I could go on and on, and present a litany of evidence illustrating the rhetorical jujitsu employed by the Bush/Cheney propaganda campaign, but will just cite the story of Wilton Sekzer, father of Jason Sekzer who worked on 105th story of Tower One on 9/11 and perished on that fateful day. Sekzer was featured in Why We Fight. Mr. Wilton was one who was led to believe al Qaeda and Iraq were, and was so enthusiastic about a justified reprisal that he requested his some be memorialized with his signature on a bomb destined for Iraq.

“Put his name on a bomb”

“What did he just say? I mean, I almost jumped out of my chair. I said, ‘What is he talking about? If Saddam didn’t have anything to do with 9/11, then why did we go in there? I’m from the old school. Certain people walk on water. The President of the United States is one of them. It’s a terrible thing if someone like me can’t trust the president.”

Bush defenders can point and defer blame to “the so called liberal media” as culprits who willingly served up the Iraq war justification, but that is totally naive, given that Bush administration forces were tugging the talking head puppet strings.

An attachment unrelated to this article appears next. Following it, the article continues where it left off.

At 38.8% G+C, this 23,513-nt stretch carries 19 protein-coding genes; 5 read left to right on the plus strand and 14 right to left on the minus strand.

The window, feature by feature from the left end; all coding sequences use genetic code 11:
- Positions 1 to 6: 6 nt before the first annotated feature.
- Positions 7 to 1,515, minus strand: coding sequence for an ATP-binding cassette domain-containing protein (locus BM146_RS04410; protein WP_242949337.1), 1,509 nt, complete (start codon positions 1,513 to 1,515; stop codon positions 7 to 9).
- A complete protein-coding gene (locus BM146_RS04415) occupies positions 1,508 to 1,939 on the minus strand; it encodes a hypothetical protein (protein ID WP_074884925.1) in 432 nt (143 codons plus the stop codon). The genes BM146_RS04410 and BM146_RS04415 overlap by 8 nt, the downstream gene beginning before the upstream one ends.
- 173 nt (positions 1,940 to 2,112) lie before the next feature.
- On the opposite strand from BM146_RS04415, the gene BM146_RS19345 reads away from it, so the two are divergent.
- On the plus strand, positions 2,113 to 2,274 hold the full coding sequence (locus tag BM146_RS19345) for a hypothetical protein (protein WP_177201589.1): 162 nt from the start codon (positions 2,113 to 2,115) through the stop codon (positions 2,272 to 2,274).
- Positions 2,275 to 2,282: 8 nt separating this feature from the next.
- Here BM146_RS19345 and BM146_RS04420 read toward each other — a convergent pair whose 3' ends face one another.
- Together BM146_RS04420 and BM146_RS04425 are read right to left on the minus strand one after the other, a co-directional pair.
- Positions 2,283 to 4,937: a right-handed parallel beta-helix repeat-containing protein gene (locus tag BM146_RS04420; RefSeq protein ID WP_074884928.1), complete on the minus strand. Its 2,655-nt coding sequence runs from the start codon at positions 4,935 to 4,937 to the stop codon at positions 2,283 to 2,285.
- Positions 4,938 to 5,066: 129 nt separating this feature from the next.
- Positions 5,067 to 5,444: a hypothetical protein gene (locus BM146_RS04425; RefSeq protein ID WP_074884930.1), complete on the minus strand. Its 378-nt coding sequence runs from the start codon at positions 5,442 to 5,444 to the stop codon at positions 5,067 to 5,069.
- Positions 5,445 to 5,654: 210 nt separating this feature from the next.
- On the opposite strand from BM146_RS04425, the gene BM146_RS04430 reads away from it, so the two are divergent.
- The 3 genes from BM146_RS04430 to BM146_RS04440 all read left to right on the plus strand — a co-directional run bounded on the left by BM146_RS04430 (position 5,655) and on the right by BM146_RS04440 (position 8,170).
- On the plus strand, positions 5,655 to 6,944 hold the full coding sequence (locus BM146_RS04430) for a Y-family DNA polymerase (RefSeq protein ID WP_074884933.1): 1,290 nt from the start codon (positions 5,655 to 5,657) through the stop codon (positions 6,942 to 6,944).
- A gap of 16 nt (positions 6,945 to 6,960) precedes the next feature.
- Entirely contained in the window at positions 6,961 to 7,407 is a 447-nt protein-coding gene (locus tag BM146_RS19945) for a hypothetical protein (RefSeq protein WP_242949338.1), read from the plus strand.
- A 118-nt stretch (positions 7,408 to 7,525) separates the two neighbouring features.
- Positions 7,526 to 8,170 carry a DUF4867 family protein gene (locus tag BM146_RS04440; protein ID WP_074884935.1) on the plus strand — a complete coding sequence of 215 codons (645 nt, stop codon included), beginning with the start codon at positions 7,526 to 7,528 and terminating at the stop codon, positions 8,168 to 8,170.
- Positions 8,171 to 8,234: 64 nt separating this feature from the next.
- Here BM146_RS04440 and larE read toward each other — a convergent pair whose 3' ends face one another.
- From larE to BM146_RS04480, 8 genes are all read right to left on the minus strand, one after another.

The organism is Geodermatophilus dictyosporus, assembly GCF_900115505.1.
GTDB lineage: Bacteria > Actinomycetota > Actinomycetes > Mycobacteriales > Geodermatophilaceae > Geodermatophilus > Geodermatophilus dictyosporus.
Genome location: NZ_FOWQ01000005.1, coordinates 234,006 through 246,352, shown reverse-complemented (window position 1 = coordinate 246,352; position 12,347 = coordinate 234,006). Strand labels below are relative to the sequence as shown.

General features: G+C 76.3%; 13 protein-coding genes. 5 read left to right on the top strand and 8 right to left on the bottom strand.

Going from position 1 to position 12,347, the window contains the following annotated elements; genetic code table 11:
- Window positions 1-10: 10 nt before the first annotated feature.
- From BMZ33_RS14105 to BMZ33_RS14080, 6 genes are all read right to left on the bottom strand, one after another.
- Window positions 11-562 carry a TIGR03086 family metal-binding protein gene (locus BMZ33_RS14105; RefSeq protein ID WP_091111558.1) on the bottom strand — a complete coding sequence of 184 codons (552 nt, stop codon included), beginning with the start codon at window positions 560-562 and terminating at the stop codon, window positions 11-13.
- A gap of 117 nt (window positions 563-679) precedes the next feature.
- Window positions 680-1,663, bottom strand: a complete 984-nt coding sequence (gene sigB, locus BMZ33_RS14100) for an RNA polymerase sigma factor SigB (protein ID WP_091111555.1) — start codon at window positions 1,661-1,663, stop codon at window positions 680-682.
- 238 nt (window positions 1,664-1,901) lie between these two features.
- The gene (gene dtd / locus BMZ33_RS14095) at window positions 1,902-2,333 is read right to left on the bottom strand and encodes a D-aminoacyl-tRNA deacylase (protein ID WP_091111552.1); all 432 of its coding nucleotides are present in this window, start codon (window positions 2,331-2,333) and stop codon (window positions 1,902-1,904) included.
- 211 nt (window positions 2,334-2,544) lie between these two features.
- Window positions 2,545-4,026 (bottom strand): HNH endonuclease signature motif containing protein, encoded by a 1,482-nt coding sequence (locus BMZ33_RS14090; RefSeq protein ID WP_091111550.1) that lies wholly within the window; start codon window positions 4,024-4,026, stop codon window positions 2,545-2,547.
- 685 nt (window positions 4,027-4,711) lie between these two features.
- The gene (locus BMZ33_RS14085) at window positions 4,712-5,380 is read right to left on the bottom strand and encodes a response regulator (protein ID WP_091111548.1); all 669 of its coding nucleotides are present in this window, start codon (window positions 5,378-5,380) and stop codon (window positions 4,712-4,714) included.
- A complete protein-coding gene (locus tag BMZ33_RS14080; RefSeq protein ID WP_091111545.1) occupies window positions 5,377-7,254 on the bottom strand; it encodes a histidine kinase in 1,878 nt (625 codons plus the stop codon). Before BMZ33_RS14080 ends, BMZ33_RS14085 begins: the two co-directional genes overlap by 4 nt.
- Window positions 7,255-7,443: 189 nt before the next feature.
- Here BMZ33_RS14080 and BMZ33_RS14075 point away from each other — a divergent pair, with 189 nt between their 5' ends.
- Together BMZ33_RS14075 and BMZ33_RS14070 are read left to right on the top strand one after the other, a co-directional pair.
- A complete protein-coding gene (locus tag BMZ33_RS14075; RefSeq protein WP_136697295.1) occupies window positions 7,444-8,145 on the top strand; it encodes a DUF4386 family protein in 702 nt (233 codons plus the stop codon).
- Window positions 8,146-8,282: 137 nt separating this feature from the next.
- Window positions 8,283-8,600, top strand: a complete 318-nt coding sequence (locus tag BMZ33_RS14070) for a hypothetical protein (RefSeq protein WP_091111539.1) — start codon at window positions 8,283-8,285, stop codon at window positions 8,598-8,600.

And the Democratic controlled Congress act to wipe all this grave malfeasance under the mat is most shameful.

26 April 2008

Why would someone put an operative in the ranks of a nonviolent, peaceful group?

That would be Burger King, who isn’t just refusing to pay tomato pickers an extra cent, it’s now engaging in attacks and other subversive activities against groups like the Coalition of Immokalee Workers and the Student/Farmworker Alliance.
And it looks like Burger King's anti-labor activities run deeper than just its refusal to pay the extra cent. Amy Bennett Williams of the Fort Myers News-Press wrote a story last week that tied Burger King to "libelous" attacks via email and online posts against the Coalition of Immokalee Workers-- a respected anti-slavery group that has helped to prosecute six federal slavery cases and has been praised by the FBI, federal prosecutors, members of Congress, and civil rights organizations. Even worse is an alleged attempt to infiltrate a key CIW ally, the Student/Farmworker Alliance, by using Diplomatic Tactical Services, "a security and investigative firm that advertises its ability to place 'operatives' in the ranks of target groups." … What about the allegations of emails and online posts as reported by the Fort Myers News-Press? Did executives have any awareness of these--some of which were traced to Burger King Headquarters? Again, declined to comment.